Is hiring a financial advisor in your best interest? In many cases, it may be when it comes to your investments.
According to the SEC, approximately 6 in 10 households in the United States own securities investments. With more Americans investing, there is an increased need for financial advisors who can provide valuable insight into how best to invest and manage your accounts.
A financial advisor acting in your best interest is one of the best assets you can have when it comes to your investments. However, not all financial advisors live up to this standard.
Before you hire a fiduciary to represent your investment interests, it is important to first understand the duties your financial advisor owes you. By doing so, you will be better equipped to recognize when yours may not be acting in your best interest.
If you need help determining whether a financial advisor acting in your best interest and what you can do if they did not, we want to help. The Law Offices of Robert Wayne Pearce, P.A., has represented countless defrauded investors who have fallen victim to the actions of their advisors.
Investment loss attorney Robert Wayne Pearce has over 40 years of experience handling a broad range of securities and investment disputes. Give us a call today to see what we can do for you.
Fiduciary and Financial Advisor: Your Best Interest Is What Matters Most
When you hire a financial advisor to provide you counsel regarding your investments, you expect that they will act in your best interest. The relationship between you and your advisor is a “fiduciary” relationship.
This fiduciary relationship requires a financial advisor to act in a certain manner when it comes to their clients’ investments. But what exactly is a “fiduciary duty,” and how do I know if my financial advisor owes me a duty to act in my best interest? We’ll dive into these questions in more detail below.
Fiduciary Duties: An Overview
A fiduciary is someone who acts on behalf of someone else. In the investment context, a financial advisor who is hired to provide counsel and advice regarding their investments is a fiduciary. At its core, a fiduciary relationship relies on trust and good faith between the advisor and the client.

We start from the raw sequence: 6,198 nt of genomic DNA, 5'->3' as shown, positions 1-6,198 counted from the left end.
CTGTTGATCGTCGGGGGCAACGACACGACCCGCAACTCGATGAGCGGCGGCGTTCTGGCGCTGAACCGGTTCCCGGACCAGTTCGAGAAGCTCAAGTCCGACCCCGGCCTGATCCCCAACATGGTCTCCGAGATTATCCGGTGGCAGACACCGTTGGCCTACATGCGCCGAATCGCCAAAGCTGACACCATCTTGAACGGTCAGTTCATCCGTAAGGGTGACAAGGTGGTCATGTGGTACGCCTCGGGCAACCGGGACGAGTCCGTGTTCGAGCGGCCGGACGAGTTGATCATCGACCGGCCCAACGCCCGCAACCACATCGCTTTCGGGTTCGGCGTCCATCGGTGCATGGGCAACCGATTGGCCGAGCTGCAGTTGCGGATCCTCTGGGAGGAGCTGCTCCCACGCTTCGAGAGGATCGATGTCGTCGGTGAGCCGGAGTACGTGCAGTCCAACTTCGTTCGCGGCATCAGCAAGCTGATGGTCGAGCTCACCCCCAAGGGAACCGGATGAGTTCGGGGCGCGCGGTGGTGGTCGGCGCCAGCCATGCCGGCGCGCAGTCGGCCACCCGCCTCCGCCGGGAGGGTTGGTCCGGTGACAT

Being a fiduciary means that an investment advisor must act in their client’s best interest, putting their client’s needs over their own needs. In short, a fiduciary duty is a legal responsibility owed by the fiduciary (financial advisor) to act in the principal’s (client) best interest.
A fiduciary’s main duties are to:
- Put the client’s best interests first, ahead of their own;
- Avoid conflicts of interest or disclose them to the client as soon as they arise; and
- Act with honesty, good-faith, and loyalty toward the client.
Failure by a financial advisor to act in your best interest may constitute a breach of their fiduciary duty. This can result in serious liability for the advisor.
Is Everyone a Fiduciary?
No, not everyone will be considered a fiduciary.
A fiduciary relationship is a special relationship that arises only in specific circumstances. The Investment Advisers Act of 1940 requires only registered investment advisors to abide by fiduciary obligations to act in a client’s best interests. Thus, all investment advisors who are registered with the SEC or a state securities regulator are fiduciaries.
Broker-dealers and stockbrokers, on the other hand, are not fiduciaries.
The New “Best Interest” Rule: A Replacement for the Suitability Standard
Until recently, there was a lower standard of care that applied to most brokers and agents. This was governed by FINRA Rule 2111, otherwise referred to as the “suitability” standard.
Unlike a fiduciary standard of care, suitability required only that a broker-dealer make investment decisions that were “suitable” for his or her client based on the client’s investment objectives. They did not have to put their client’s interests ahead of their own. Further, they were free to recommend products that might benefit themselves, so long as the product was suitable for the client.